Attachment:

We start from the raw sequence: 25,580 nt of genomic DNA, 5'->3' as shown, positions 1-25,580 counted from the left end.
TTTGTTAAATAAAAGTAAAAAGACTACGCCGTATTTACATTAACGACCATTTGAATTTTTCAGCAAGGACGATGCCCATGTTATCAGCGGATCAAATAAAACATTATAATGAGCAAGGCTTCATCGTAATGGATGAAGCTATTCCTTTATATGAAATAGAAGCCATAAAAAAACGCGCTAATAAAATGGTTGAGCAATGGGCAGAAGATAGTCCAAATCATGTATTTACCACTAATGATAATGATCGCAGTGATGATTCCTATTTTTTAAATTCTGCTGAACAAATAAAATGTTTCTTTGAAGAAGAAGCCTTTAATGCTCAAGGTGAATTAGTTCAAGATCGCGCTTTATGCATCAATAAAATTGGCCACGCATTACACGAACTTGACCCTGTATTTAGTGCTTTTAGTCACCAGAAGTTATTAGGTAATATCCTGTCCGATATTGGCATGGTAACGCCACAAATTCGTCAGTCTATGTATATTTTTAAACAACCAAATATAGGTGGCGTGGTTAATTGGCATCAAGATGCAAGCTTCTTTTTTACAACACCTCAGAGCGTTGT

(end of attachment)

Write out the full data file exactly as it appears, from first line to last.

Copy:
We start from the raw sequence: 25,580 nt of genomic DNA, 5'->3' as shown, positions 1-25,580 counted from the left end.
TTTGTTAAATAAAAGTAAAAAGACTACGCCGTATTTACATTAACGACCATTTGAATTTTTCAGCAAGGACGATGCCCATGTTATCAGCGGATCAAATAAAACATTATAATGAGCAAGGCTTCATCGTAATGGATGAAGCTATTCCTTTATATGAAATAGAAGCCATAAAAAAACGCGCTAATAAAATGGTTGAGCAATGGGCAGAAGATAGTCCAAATCATGTATTTACCACTAATGATAATGATCGCAGTGATGATTCCTATTTTTTAAATTCTGCTGAACAAATAAAATGTTTCTTTGAAGAAGAAGCCTTTAATGCTCAAGGTGAATTAGTTCAAGATCGCGCTTTATGCATCAATAAAATTGGCCACGCATTACACGAACTTGACCCTGTATTTAGTGCTTTTAGTCACCAGAAGTTATTAGGTAATATCCTGTCCGATATTGGCATGGTAACGCCACAAATTCGTCAGTCTATGTATATTTTTAAACAACCAAATATAGGTGGCGTGGTTAATTGGCATCAAGATGCAAGCTTCTTTTTTACAACACCTCAGAGCGTTGT